Have you ever wondered how far a lake sturgeon travels in a year? Where lake trout spend their winters? Or where lake whitefish go to spawn? If you have, you are not alone. Researchers across the Great Lakes basin have been asking similar questions for decades. More recently, they have had the help of some sophisticated technology to answer those questions. This month, we examine the wonders of acoustic telemetry and how this technology has opened up a world of opportunity when it comes to research on fish movement and behaviour.
Before acoustic telemetry, the main source of information on fish movements in the Great Lakes came from comparing the recapture location of a tagged fish to the location where it was initially released. For example, a fish captured in Lake Erie is marked by researchers with a tag, then released in that same location. Months or years later, that same fish is captured by a recreational angler in Lake Huron. The angler calls the phone number on the tag and provides the researchers with information about the fish, including the unique identifying number on the tag. This provides the researchers with information about the fish’s movements (e.g., it started in Lake Erie and ended up in Lake Huron some time later). While this is fantastic information to have, unfortunately it does not say anything about what the fish did between release and recapture. Enter acoustic telemetry!
The simplest, most commonly used freshwater fish tags are often referred to as “spaghetti” tags. While their specific designs vary by brand, the basic premise is the same. The tag is made of a piece of tough plastic with one end designed to be inserted below the dorsal fin of the fish and the other end remaining outside of the fish with information printed on it. The printed information is what helps researchers gain information from recaptured fish. Typical information printed on a tag includes a contact phone number, a unique identifier code for that fish, and the name of the ministry or organization that did the tagging.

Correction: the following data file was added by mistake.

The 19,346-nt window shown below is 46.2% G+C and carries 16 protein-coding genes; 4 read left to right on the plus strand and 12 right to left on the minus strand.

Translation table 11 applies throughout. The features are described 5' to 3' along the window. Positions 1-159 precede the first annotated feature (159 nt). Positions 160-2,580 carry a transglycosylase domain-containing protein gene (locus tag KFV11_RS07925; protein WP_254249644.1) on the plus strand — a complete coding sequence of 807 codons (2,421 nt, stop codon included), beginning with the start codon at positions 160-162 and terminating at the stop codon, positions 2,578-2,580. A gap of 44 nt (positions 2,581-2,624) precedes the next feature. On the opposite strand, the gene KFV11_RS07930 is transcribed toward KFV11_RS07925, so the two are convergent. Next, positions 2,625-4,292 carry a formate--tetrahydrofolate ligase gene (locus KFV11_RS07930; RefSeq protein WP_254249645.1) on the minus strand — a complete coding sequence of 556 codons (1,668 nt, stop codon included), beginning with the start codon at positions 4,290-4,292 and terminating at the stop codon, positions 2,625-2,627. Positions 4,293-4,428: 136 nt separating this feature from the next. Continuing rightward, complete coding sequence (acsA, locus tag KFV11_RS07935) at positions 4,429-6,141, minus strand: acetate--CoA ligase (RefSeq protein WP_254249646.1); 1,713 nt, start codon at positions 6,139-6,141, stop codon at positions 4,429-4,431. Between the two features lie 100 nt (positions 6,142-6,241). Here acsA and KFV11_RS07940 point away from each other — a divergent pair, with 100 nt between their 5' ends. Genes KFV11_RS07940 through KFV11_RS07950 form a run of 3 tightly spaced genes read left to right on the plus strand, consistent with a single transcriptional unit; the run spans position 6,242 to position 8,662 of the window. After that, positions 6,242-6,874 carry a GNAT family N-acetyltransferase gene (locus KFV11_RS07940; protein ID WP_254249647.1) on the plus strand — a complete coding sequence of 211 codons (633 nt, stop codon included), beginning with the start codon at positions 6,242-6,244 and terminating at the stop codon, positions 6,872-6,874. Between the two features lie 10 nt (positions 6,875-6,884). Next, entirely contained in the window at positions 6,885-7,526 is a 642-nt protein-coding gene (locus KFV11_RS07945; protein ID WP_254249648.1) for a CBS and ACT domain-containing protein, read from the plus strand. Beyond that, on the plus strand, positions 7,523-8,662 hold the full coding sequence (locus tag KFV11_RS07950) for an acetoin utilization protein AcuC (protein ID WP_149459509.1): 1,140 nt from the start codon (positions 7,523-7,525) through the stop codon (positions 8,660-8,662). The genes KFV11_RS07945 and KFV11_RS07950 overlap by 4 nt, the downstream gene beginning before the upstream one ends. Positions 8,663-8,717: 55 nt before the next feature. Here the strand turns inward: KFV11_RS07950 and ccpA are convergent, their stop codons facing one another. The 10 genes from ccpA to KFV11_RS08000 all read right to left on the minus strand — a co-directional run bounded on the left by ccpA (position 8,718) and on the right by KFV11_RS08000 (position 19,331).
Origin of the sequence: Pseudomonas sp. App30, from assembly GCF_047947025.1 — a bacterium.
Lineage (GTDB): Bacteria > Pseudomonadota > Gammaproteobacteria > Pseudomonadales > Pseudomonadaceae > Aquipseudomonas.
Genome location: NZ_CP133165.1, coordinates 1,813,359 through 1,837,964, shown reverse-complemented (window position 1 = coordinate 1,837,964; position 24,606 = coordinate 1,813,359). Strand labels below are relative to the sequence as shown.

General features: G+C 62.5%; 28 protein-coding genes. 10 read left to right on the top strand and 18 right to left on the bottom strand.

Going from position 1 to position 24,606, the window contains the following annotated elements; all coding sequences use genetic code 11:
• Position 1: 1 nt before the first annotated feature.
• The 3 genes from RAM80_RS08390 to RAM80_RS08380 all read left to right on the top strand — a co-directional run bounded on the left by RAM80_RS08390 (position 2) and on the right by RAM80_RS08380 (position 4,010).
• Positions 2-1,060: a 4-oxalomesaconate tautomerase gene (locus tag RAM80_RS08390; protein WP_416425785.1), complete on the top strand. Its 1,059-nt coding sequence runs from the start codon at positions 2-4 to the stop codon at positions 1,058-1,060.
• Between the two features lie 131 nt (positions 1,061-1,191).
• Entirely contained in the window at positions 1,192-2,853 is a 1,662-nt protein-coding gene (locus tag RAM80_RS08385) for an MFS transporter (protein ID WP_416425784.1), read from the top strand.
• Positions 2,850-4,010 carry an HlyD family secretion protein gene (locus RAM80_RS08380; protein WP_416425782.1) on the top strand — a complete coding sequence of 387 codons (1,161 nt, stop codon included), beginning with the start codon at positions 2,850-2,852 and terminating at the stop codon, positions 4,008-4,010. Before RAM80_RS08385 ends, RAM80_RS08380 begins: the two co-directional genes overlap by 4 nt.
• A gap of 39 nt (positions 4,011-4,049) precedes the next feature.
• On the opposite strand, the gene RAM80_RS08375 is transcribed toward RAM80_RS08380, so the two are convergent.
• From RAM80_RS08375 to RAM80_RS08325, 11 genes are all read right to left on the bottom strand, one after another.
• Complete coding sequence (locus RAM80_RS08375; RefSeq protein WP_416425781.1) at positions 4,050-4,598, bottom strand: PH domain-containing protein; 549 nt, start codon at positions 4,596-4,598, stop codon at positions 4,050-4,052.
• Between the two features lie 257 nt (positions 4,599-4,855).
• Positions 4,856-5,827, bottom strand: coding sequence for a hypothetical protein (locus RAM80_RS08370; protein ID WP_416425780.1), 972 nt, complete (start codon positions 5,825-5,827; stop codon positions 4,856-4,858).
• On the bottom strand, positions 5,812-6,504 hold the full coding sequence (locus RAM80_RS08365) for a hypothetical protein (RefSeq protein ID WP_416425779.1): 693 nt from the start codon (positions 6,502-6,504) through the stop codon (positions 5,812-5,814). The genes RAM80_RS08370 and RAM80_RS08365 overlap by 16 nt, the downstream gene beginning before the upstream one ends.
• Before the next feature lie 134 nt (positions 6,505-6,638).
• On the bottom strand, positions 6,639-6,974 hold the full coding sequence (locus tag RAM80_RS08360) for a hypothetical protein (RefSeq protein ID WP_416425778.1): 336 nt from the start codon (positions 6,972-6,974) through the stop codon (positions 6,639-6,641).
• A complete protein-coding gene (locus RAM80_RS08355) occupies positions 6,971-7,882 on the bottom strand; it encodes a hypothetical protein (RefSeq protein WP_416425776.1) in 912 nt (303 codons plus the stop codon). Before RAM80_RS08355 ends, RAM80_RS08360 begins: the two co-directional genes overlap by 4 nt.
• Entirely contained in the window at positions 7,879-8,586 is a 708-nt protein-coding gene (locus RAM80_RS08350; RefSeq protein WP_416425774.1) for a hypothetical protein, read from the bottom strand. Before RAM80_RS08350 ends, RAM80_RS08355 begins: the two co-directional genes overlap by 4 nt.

Caught a fish with a tag? Great! You get to play a part in exciting research. Take down the phone number, unique fish code, and colour of the tag and make note of your location (GPS coordinates are ideal). Do not remove the tag. Certain studies may benefit from having additional information so if it is possible to do so without harming the fish, you may wish to take photos, weigh the fish, and measure its length. Be sure to call in the information when you return to shore. The more times a tagged fish is released and recaptured, the more researchers can learn about it. However, if you decide to keep the fish (and it is legal to do so), still report the information and hang on to the tag. Some researchers ask for tags to be returned, especially those with more sophisticated technology.